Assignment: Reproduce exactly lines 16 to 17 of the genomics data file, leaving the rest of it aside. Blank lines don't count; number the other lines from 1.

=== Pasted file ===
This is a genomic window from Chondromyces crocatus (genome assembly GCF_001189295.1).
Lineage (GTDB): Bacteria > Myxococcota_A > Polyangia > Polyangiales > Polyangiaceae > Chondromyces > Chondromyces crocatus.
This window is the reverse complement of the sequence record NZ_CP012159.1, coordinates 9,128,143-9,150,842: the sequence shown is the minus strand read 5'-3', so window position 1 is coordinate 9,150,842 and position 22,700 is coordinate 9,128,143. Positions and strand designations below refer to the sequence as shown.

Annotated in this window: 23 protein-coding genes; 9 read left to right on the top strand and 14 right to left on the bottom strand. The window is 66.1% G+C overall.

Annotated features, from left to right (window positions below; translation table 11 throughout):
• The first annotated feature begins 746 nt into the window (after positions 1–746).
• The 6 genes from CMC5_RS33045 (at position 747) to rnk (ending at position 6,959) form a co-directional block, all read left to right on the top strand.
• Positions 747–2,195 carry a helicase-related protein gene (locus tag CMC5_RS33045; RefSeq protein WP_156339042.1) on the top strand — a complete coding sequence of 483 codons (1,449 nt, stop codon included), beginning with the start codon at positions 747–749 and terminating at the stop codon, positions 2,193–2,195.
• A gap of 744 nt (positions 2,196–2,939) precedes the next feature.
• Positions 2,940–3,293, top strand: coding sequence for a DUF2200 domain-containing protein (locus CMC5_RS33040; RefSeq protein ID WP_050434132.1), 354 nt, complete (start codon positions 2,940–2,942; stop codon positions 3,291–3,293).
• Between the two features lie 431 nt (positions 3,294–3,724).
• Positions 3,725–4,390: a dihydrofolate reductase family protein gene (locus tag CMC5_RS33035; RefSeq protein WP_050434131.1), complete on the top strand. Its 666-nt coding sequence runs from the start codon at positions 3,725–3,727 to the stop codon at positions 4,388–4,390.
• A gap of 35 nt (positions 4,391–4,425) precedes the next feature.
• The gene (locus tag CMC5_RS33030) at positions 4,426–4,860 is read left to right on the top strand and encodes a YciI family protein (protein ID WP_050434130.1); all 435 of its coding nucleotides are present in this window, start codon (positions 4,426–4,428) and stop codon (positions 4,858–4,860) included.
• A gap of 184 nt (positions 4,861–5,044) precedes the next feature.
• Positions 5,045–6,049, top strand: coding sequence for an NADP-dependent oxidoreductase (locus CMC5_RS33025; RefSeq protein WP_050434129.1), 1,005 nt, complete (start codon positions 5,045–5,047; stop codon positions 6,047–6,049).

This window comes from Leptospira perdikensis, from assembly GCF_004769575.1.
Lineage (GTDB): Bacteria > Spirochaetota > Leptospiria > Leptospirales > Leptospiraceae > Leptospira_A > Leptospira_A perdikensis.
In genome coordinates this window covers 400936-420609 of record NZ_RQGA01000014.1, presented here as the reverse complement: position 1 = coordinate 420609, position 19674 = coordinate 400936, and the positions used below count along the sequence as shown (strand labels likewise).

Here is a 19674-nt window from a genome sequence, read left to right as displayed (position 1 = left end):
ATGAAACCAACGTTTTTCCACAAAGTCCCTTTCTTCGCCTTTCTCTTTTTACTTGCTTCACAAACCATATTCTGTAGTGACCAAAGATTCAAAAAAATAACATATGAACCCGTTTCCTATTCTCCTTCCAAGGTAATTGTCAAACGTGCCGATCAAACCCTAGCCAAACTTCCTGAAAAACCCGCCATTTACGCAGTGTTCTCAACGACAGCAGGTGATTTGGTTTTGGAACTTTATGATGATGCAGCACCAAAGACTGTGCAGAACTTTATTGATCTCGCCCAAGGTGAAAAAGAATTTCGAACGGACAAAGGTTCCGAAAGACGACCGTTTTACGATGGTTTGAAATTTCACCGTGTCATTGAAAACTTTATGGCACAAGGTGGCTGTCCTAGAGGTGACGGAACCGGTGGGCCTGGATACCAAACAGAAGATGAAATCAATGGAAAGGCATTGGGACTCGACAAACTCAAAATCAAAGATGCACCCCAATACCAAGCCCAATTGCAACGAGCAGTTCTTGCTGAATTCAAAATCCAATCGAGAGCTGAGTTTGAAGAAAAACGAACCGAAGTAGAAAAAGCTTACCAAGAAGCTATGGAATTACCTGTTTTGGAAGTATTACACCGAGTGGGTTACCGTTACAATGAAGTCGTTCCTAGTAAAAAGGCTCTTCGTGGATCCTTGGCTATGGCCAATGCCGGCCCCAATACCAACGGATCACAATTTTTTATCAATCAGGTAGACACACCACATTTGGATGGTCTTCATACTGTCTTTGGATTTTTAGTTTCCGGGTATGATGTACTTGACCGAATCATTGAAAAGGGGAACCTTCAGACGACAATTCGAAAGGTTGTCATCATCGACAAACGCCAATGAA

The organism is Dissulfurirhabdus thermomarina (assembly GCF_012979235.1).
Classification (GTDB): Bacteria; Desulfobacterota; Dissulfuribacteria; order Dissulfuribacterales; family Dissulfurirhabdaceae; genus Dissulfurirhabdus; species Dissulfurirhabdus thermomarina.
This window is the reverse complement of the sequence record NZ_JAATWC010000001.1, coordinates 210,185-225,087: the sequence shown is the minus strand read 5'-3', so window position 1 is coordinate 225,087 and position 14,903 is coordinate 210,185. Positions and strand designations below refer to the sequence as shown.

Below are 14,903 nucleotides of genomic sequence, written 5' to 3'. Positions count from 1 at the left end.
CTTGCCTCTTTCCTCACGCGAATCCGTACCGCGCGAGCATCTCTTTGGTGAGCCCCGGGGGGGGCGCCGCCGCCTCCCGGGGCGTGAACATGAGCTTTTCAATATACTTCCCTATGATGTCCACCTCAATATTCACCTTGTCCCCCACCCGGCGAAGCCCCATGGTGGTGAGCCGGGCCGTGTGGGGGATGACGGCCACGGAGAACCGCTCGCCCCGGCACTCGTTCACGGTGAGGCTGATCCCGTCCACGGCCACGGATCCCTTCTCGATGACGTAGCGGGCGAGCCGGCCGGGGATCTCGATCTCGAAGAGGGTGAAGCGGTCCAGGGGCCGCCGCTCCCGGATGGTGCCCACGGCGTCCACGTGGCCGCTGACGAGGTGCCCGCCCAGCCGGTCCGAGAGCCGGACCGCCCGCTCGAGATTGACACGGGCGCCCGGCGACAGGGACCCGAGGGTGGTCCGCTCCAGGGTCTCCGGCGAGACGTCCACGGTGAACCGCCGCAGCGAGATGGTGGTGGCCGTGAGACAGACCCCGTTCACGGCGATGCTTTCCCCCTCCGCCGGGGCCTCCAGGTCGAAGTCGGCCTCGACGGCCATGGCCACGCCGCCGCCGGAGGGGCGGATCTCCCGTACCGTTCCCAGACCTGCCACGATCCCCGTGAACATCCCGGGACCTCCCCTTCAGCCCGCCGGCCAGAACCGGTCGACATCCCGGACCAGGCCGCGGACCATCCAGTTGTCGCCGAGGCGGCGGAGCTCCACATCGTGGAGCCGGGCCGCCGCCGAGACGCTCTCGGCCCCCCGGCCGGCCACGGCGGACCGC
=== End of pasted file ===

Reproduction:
• Positions 5,045–6,049, top strand: coding sequence for an NADP-dependent oxidoreductase (locus CMC5_RS33025; RefSeq protein WP_050434129.1), 1,005 nt, complete (start codon positions 5,045–5,047; stop codon positions 6,047–6,049).

This window comes from Leptospira perdikensis, from assembly GCF_004769575.1.